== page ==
Blue-collar blues?

Blue-collar blues?

Petrol pump attendant

Savitri Rawat, 29

Rs 6,200 per month (approx.) Photo: Pradeep Gaur/Mint

Printing executive

DN Jha, 30

Rs23,500 per month (approx.) Photo: Ramesh Pathania/Mint

Jha, a printing executive at the Noida, Uttar Pradesh, press of HT Media Ltd (which publishes Mint), belongs to Samastipur, Bihar, and joined HT Media four years ago. He looks after preventive maintenance at the press, which requires him to run systematic procedures to prevent breakdowns. He says that before he took this job he had not realized a printing press had such large machines. He lives in Greater Noida and says he is happy with his job profile and the kind of work he does.

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Assembly line worker

Mohammad Anwar Nawaz, 36

Rs 6,500 per month (approx.) Photo: Aniruddha Chowdhury/Mint

For the last 16 years, Nawaz has worked at Bosch Ltd’s Adugodi factory on Hosur Road, Bangalore. A contract worker originally from Kolar in Karnataka, Nawaz lives in Bangalore and works in the packing department of the assembly line. His low salary is one of the main reasons he hasn’t yet married; the amount is not enough to start a family. The company employs around 1,000 contract workers who work on a project basis but get a fixed monthly salary. Currently, Nawaz lives at Banashankari 2nd Stage, around 9km from the factory, with his parents and four siblings. He works an 8-hour shift, and says one good thing is that the company gives free meals to all workers and bonus for any extra hours put in. He says he looks forward to May Day every year in expectation of a bonus, and hopes that the firm will announce a salary raise soon.

Construction worker

Moore, 26

Rs 13,000 per month (approx.) Photo: Ramesh Pathania/Mint

Moore, a construction worker, is from Jhansi, Uttar Pradesh, and moved to Delhi in search of a job after he failed his class X exam. He has been employed with Larsen & Toubro for seven years and is currently working at a mall construction site in Noida. He says he is happy with the company because it takes care of the workers and ensures there are adequate security measures on the site—no worker can work without a helmet and there is an ambulance present at the site. He says that since he is not married, the sum is adequate for now.

Light man

Bishuprasad Pandey, 25

Rs 18,600 per month (approx.) Photo: Abhijit Bhatlekar/Mint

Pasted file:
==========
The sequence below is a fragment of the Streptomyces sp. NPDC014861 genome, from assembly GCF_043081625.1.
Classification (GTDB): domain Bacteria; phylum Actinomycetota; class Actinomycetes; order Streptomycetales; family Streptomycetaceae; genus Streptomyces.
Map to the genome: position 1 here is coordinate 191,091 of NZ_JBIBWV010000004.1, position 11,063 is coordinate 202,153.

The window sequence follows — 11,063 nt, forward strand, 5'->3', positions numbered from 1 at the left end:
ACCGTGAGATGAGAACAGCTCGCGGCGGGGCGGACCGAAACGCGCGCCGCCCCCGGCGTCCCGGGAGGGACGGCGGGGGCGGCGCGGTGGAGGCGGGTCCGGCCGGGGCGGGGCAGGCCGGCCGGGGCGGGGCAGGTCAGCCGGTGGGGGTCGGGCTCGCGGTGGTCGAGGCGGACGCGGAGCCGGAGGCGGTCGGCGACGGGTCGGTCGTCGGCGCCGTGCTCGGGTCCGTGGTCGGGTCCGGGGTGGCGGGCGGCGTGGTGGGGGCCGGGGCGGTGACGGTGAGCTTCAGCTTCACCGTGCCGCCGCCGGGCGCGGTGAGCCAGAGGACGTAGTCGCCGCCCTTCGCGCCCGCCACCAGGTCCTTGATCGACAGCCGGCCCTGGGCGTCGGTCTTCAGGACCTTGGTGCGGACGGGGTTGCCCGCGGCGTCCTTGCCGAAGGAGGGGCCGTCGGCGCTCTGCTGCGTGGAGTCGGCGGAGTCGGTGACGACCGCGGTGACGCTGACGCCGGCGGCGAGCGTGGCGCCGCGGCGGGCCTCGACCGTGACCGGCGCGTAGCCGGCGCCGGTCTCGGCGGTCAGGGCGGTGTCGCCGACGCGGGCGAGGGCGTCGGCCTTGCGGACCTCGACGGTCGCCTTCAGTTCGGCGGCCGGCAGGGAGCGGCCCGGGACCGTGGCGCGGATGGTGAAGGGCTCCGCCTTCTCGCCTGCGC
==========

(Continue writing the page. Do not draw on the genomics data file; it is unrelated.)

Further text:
Pandey works on the sets of a daily television soap in Mumbai as a light man. Though he hails from Uttar Pradesh, he now stays in Goregaon, Mumbai. He works a 12-hour shift and has mixed feelings about his job: It is hard work and he has to face many unexpected problems; recently, for instance, there was a blackout on the sets because of the rain, and he had try and fix the problem with a limited set of tools. Pandey says dealing with high-voltage electricity equipment every day means there is always the fear of an accident, but since he has not been involved in any so far, he tries not to worry too much about this.

Mistry

Bharat Singh, 48

Rs 17,000 per month (approx.) Photo: Priyanka Parashar/Mint

Singh works with the Frontier Biscuits Factory Pvt. Ltd in Bahadurgarh, Haryana, as a mistry and has been with the company for 23 years. His job includes kneading the dough, cutting the biscuits and baking them in electric ovens. Singh is from Uttarakhand and has studied till class X. He says the best thing about his job is the fixed hours—9.30am-5.30pm daily with a holiday on Sunday, something not many others enjoy in a bakery job. His steady job with the company has helped him buy a small house in the Bahadurgarh area.

Gangman

Dohrai Ram, 46

Rs 15,000 per month (approx.) Photo: Priyanka Parashar/Mint

Ram has had a permanent job as a gangman with the Indian Railways since 2004. Before this, he was a daily wage earner doing the same work. His job includes carrying out repairs on railway tracks. Dohrai Ram lives in Sahibabad, Ghaziabad, with his family in a quarter allotted by the Railways. He has seven children—four sons and three daughters. He is thrilled at the idea of working with India’s largest employer and says he is well looked after. Some of the perks of the job are a free railway pass to travel once a year, an 8-hour work shift and access to medical facilities.

Mechanic

Pradeep Kumar, 27

Rs 7,000 per month (approx.) Photo: Pradeep Gaur/Mint

Kumar works as a mechanic at the Shiv Service Station, Dwarka, Sector I, New Delhi. His main task is to service Hero motorcycles. He is married and has two children and lives in Mahavir Vihar, near Dwarka. He feels happy when a customer appreciates his work. This machine head especially enjoys taking apart a motorcycle engine, and then putting it together again. Kumar trained in automobile mechanics at the Industrial Training Institute, Faizabad, Uttar Pradesh, in 2006. He has been working at the Shiv Service Station for six years. Currently, he works an 8-hour shift.

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